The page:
Also I don’t know if select pine when put at right angles to eachother goes against the grain and makes it much tougher. Lubricating the screws would probably help and I’ll try it, but seems like a lot of extra work on getting screws through what’s supposed to be a softer wood. And will look at countersinking too.
Guess it could be either doing that or going with premium screws, first will try slowing drill.

View chrisstef's profile

chrisstef

15665 posts in 2469 days


#4 posted 07-11-2016 01:27 PM

If you need to screw things together at right angles look into pocket holes. Much much easier. A small kreg pocket hole jig would run ya about $20.

-- rock, chalk, jayhawk

View rwe2156's profile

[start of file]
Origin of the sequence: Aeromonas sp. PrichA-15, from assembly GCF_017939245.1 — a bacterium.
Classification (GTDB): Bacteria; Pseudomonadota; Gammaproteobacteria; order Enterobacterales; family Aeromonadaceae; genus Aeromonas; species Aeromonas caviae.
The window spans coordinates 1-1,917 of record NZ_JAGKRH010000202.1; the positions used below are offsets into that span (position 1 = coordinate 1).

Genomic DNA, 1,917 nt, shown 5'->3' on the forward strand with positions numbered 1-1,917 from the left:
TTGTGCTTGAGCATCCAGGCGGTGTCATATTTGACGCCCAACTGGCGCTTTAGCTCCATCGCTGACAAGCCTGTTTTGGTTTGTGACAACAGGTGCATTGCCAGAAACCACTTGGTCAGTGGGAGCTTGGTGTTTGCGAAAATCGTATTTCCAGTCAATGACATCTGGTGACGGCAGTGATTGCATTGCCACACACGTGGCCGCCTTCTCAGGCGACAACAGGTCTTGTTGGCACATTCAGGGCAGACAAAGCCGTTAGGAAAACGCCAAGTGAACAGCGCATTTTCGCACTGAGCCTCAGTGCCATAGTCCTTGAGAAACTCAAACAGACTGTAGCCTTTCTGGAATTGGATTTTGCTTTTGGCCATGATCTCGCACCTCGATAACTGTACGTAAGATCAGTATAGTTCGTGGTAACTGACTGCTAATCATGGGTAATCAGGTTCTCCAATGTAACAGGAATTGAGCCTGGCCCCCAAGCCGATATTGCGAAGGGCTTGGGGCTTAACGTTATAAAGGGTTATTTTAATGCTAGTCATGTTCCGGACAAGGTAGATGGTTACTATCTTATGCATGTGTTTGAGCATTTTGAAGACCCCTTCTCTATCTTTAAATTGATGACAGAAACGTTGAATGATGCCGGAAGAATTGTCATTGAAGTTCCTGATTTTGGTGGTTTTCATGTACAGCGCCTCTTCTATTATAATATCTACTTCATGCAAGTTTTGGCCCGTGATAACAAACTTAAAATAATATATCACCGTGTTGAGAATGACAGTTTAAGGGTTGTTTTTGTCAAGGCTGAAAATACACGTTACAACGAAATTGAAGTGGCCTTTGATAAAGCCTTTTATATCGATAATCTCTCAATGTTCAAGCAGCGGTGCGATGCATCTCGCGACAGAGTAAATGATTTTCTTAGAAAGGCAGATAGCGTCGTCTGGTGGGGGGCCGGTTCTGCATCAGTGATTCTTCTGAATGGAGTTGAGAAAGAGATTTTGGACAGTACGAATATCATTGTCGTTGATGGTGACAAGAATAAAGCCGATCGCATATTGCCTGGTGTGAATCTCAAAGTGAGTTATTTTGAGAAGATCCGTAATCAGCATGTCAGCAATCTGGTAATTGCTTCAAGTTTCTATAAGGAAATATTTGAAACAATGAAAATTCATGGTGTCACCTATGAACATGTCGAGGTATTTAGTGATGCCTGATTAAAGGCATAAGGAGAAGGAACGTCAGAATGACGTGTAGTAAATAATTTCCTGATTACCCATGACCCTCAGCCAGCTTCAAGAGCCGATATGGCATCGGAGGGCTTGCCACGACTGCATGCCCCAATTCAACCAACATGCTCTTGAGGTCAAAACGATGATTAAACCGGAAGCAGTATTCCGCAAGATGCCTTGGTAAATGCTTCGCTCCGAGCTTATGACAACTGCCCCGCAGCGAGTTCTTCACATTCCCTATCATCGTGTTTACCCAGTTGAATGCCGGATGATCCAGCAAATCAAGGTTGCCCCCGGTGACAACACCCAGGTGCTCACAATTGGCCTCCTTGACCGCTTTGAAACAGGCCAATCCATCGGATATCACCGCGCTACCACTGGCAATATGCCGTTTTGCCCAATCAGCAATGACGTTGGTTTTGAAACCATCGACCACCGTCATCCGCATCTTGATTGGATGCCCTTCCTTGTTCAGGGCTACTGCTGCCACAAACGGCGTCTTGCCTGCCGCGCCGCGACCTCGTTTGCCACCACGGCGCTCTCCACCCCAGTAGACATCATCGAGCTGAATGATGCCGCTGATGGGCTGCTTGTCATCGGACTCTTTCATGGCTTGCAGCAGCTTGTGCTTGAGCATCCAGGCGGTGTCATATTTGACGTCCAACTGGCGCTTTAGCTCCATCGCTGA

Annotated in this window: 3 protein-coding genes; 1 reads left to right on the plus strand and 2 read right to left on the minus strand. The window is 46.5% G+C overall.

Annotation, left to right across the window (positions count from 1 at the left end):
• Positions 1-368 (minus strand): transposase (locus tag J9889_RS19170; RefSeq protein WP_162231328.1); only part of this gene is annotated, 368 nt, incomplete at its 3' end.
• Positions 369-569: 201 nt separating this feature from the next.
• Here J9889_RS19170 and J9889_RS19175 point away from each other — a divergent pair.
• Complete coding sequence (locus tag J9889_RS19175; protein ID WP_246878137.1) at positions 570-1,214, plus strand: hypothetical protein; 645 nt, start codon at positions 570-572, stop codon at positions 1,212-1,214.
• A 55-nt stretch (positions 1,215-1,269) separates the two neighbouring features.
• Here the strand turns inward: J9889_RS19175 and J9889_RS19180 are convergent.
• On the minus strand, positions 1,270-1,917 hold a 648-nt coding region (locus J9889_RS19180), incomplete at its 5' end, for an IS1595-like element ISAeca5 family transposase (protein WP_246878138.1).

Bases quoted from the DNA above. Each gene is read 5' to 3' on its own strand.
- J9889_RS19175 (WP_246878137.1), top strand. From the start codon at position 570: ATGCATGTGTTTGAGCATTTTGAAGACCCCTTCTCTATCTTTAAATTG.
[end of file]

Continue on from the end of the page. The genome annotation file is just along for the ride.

rwe2156

2192 posts in 944 days


#5 posted 07-11-2016 01:38 PM

You need to use a drill/counter sink bit, preferably tapered, even in a soft wood like pine. No need for wax in soft wood with steel screws.

I like these.

Also, a cordless drill on low speed is best. If you’re using an electric drill, they are not the best for driving screws because in soft wood when the screw bottoms out it will strip in a heartbeat. In hard wood it just tries to break your wrist ;-)

To get the stripped screws out, remove the board and you can push down on the screw while screwing backwards when the threads engage it will come right out.

-- Everything is a prototype thats why its one of a kind!!

View Lazyman's profile

Lazyman

694 posts in 850 days


#6 posted 07-11-2016 03:36 PM

Pilot holes and counter sink bit will make your life much easier. If using a drill to drive them make sure you set the clutch so it slips to avoid damaging screw or wood. It is also best if your drill is variable speed so you can go slower. You can do the final drive by hand if necessary. Also, I try to use square or Torx drive screws whenever possible, Phillips head if they are are not available and never slotted unless aesthetics calls for it (avoid using a drill to drive slotted screws).